I thank the Ceann Comhairle. The Tánaiste will probably know that the Central Bank reported this week on motor insurance. It gives us a welcome transparency on this sector. For standard injury cases, it shows that the cost of litigation is ten times the cost of going through the Personal Injuries Assessment Board, PIAB, yet we see litigation on the increase and the PIAB losing a share of those injury cases. It also shows that even though three quarters of the cases over €40,000 are going for litigation, litigation actually does not deliver for the claimant any more than going through the PIAB. A big amount of money is going into the legal pot. Are there are ways that we can drive up the numbers going through the PIAB which will bring down premiums and give a better deal to people who make claims?

I thank the Deputy for raising this matter and, as he may know, I am head of the ministerial committee on insurance that is trying to deal with some of these issues. The report from the Central Bank that came out this week is very welcome and is helping to give us more transparency about the pricing of insurance. It is a matter of concern that the cost of claims has not gone up as much as premiums. Claims have gone up but premiums have gone up by more.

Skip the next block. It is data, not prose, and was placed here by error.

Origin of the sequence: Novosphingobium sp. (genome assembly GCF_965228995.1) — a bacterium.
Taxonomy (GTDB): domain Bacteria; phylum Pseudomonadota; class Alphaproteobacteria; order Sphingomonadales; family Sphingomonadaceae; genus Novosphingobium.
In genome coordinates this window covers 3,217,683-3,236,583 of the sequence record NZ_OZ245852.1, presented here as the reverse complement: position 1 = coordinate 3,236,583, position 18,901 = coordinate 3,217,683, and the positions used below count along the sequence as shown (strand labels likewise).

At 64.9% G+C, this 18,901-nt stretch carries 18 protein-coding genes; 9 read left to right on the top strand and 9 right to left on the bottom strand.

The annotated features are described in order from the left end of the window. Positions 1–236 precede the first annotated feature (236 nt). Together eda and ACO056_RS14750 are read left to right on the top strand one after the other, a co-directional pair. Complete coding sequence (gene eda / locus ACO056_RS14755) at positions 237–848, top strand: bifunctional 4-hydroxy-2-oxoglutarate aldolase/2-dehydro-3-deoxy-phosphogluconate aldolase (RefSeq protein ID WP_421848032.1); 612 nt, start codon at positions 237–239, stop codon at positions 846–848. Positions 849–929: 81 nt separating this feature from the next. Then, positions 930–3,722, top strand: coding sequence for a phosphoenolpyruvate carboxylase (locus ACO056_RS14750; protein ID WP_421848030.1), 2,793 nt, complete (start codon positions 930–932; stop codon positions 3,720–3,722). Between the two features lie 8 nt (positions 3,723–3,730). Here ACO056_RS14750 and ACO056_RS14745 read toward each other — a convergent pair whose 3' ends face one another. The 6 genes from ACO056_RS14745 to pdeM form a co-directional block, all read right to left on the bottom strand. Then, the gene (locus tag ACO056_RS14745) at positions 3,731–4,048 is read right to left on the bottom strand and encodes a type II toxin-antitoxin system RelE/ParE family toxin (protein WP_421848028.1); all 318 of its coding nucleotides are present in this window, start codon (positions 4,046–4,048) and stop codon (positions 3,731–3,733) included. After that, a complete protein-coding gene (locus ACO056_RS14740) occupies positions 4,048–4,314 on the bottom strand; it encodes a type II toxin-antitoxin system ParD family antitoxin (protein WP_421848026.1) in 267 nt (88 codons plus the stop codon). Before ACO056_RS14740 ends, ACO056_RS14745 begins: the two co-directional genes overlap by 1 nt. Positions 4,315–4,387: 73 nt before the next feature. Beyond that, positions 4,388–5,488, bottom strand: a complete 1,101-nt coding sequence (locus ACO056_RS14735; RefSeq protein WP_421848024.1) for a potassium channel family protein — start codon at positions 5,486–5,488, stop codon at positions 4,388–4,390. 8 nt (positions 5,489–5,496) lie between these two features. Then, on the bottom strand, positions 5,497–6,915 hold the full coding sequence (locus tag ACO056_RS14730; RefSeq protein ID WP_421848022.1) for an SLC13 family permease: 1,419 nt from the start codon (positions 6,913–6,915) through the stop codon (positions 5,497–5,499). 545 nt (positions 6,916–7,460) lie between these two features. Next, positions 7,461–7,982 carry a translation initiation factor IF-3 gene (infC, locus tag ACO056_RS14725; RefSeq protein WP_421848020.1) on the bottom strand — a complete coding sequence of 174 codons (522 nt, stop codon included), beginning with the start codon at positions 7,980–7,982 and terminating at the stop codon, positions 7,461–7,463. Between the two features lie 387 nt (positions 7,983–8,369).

There is also the issue that the Deputy has identified where more and more people are not settling at the PIAB but are going to court, which is resulting in higher legal costs but not higher awards. The Minister of State, Deputy Troy, who is in my Department, has responsibility for the PIAB, and as part of our reform programme, we are considering mechanisms to strengthen the PIAB and make it the place where more people settle their claims.

That concludes Questions on Promised Legislation. Five Deputies have not been reached today.

Sitting suspended at 1.05 p.m. and resumed at 1.25 p.m.